Raguel is the archangel of justice, mercy and peace. He is the archangel of the second heaven, which means he can deliver messages from God to people on earth. Raguel is also known as an angel who guards the souls of dead people until their time comes for them to go to heaven or hell. Raguel stands in God’s presence and helps him decide who should spend eternity with Him in Heaven or be cast out into Hell.


According to the Bible, Sariel is an angel of God’s knowledge and wisdom. He also has a role as the angel of repentance. Most notably, though, Sariel is also known as the angel of death. In Hebrew tradition he has been portrayed as a figure who appears at a person’s death to announce their fate and guide them into Heaven or Hell.

The name “Sariel” means “God is my rock” or “My rock is God” in Hebrew; it may have come from the Hebrew word sar (rock) or ser (splendor). This could be why some people believe that Sariel was an early Christian author who wrote about Jesus Christ during his lifetime; however, there are no records found today showing that he existed outside of folklore stories told by early Christians during ancient times where they were taught how angels were supposed react when someone dies on Earth so they would know how to behave accordingly when one passed away for real instead one day becoming part of society again once everyone else’s time had expired too.”


Remiel is the angel of hope and mercy. He inspires us to have a sense of forgiveness, repentance, redemption, healing and peace. Remiel has no harshness or meanness in him—rather he has a deep love for all beings on Earth. It is said that his appearance is like that of gold or white jewels; he can be seen holding an emerald staff in one hand while the other hand holds an open book which contains all knowledge in it including secrets about our future we cannot yet understand because they haven’t happened yet! He’s also known for his ability to travel through time by going back into your past memories so you can learn from them instead of repeating mistakes over again in future situations!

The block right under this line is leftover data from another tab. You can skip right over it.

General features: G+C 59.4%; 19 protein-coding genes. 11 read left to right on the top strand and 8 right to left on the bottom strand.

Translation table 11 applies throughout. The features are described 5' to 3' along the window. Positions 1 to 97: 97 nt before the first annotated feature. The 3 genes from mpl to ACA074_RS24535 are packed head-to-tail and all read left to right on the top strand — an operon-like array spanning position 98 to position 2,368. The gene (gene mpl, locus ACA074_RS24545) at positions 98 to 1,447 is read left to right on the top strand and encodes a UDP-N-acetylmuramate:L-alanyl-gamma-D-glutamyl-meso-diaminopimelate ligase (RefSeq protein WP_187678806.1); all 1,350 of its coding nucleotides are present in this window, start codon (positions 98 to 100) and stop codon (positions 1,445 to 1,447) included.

There are seven archangels in the bible and each one has a different duty.

There are seven archangels in the bible and each one has a different duty.

Michael: he is the head of the army of heaven and the guardian of Israel. He is also known as “The Lion of God”. Gabriel: he is responsible for delivering messages from God to humans. Raphael: he is responsible for healing on earth and protecting plants and animals from harm. Uriel: he guards over hell as well as teaches people about sin and evil deeds that lead them into hell, but it also says that he watches over everyone who lives on earth so that no one can die until their time comes to go to heaven or hell depending on their sins committed during life time on this earth planet. Selaphiel: This archangel protects people against disease-causing agents such as pollution, germs etc., By doing this good deed selaphiel gets rid off all bad things which makes us healthy physically mentally spiritually emotionally financially materially socially etc. Zadkiel/Zakariel (or Zagzagael): The angel of mercy who came down from Heaven to Earth when Jesus was baptized in River Jordan by John The Baptist (Yahshua Ben Yhoshua). Anael (or Anaelia): Anael helps women get pregnant after marriage if they are unable Gabriel (also spelled Gabriel) appears only once in Scripture – Luke 1:26-38 where it describes how Gabriel visited Mary shortly after she was espoused or engaged by Joseph before they were married – which explains why believers believe that Mary was still a virgin even though she had conceived Jesus through her union with Him.”